Posted by: Olga Kharif on February 3, 2009
Consultant Forrester Research came out with some really interesting data today: Apparently, consumers that switch wireless service providers for hot new devices such as the iPhone come with a risk to carriers. More than 20% end up being likely to switch plans again in the next six months.
The data, based of a survey of about 4,000 Americans, is troubling to say the least. Over the past year, the U.S. wireless market began to be driven in large part by hot new devices. AT&T comes out with a new 3G iPhone? So Sprint Nextel rolls out the Samsung Instinct or Palm Pre. T-Mobile introduces the T-Mobile G1, while Verizon introduces a slew of new touch-screen LG phones. Just look at TV cell-phone service advertising today: It’s all about the phone, and to a much lesser extent about the network.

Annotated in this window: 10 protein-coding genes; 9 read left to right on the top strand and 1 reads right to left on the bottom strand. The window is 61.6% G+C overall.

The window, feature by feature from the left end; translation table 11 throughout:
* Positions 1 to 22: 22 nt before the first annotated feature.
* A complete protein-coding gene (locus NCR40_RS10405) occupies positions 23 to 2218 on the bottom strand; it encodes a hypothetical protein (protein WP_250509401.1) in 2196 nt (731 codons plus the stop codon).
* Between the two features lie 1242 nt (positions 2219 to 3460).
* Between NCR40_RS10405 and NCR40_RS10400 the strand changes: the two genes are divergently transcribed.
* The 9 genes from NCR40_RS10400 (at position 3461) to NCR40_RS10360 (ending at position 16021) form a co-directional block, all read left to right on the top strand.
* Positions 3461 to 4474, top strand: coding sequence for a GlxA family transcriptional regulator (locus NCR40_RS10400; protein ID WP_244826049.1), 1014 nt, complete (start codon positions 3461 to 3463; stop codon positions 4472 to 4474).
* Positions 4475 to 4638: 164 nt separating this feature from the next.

If Forrester is right, consumers attracted by this advertising may not be the sort that the carriers want. Think about it: A carrier typically spends some $400 spent on marketing to get that subscriber, and it needs at least two years to recoup that cost and to make a profit. If subscribers churn more frequently than that, that cuts into profits. So maybe the subscriber who came to AT&T to buy the iPhone isn’t going to benefit AT&T as much in the long term as previously thought.